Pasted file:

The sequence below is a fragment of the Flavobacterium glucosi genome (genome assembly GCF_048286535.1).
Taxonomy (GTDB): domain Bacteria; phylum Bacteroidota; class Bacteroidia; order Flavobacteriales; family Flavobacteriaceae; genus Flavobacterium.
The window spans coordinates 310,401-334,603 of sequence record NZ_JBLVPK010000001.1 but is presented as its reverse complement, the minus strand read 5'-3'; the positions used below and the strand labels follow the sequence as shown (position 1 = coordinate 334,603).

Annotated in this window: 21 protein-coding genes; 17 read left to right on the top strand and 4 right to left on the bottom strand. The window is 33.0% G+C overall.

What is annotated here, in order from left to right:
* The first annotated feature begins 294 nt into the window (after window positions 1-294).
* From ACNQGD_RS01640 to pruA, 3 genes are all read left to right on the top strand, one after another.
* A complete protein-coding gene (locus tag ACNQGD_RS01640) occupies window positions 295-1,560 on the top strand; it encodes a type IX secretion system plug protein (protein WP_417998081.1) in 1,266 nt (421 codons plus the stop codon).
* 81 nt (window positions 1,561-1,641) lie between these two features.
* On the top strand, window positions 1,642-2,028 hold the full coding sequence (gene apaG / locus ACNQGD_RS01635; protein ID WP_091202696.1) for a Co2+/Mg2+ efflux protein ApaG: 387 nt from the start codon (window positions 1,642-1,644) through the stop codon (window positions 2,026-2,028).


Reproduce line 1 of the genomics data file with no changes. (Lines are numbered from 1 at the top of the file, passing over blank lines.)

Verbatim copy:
The sequence below is a fragment of the Flavobacterium glucosi genome (genome assembly GCF_048286535.1).